Most Active Stories
- Junior League Show Spotlights Different Kind Of Horse, Rider
- "Leaky Bucket" Report Finds Progress In Ky. Spending Trends
- Will The Building Boom Continue In Downtown Lexington?
- Parents Rally To Keep Jacobson Park Playground Creative
- Bunbury and Buckle Up Music Festivals present... WUKY's Phoenix Fridays
Fri February 15, 2013
Local Group Thinks Lexington Can Become a Zero Waste City
LEXINGTON, Ky. - A group of local business professionals wants to see Lexington become a “zero waste” city. As part of community project through Leadership Lexington, the group is targeting ways residents and businesses can increase recycling and compost efforts.
“We really want to encourage the city and people who live in the city to change their mindset so that they’re actually reusing and reducing their waste and then throwing away and recycling material in their homes and in their businesses,” says group member Jennifer Cave.
According to a recent audit of Lexington’s trash, 27% of the material could have been recycled instead of thrown in the garbage, while nearly 29% was compostable material such as yard clippings and food waste.
The zero waste group led a discussion this week on current waste management practices and policies with city officials and representatives from the home builders association, Keeneland, hospital groups, and private waste companies.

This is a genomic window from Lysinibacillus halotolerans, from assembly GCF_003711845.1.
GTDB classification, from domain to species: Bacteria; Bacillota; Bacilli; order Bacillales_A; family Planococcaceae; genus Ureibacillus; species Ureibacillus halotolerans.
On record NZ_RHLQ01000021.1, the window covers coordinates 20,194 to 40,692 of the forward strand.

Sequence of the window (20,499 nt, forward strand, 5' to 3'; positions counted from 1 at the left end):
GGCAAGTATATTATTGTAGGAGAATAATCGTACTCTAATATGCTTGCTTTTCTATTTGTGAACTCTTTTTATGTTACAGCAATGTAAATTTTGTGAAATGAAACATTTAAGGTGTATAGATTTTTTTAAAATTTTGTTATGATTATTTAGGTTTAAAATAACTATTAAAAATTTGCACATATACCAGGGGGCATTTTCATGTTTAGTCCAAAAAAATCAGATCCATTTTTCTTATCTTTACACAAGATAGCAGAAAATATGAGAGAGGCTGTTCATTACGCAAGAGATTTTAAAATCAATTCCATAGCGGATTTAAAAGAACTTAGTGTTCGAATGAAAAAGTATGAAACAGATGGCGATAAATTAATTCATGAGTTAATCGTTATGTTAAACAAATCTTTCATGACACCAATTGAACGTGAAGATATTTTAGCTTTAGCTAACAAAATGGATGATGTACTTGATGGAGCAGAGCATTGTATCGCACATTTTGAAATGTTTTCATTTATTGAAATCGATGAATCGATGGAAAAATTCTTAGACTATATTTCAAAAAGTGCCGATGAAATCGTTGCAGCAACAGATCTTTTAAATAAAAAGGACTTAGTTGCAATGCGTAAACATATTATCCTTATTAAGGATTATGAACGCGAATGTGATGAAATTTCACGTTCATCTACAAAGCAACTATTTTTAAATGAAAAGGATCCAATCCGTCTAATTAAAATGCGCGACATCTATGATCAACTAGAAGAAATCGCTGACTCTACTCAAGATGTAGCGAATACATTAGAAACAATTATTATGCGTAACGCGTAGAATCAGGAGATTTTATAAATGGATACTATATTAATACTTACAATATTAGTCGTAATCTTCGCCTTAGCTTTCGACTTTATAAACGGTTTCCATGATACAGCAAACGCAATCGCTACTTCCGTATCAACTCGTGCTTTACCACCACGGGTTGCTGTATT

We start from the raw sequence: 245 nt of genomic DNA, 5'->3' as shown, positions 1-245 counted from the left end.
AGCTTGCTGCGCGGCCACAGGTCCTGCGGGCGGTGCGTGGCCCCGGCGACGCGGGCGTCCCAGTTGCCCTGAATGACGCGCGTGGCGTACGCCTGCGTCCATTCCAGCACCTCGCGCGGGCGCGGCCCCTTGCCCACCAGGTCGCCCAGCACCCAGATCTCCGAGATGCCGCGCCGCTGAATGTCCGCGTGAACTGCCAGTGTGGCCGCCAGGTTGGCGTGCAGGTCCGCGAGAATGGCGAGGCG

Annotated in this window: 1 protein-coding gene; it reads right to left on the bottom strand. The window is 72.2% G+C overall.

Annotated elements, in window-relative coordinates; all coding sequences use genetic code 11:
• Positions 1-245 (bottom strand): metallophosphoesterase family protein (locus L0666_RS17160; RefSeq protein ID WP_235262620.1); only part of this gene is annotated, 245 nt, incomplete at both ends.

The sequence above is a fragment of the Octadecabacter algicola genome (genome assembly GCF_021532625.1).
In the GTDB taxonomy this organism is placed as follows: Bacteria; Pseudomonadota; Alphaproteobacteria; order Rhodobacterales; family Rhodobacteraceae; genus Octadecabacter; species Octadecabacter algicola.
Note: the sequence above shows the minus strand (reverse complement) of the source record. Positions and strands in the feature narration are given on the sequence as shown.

“From an economic and environmental perspective, [zero waste] makes sense. And you see other cities going this way as well,” said Susan Bush, Director of Lexington's Division of Environmental Policy.
In San Francisco, residents are required to sort their trash into recyclable and compostable materials or face a fine.
Jim Kem of Rumpke Recycling and Waste Services says important factors to consider are cost and ease of use.
“Sustainability is a key issue with a lot of businesses and people in the know are interested in doing the responsible things although the right thing comes at a price and a commitment.”
The Leadership Lexington group will present its zero waste strategic plan to the Urban County Council in April.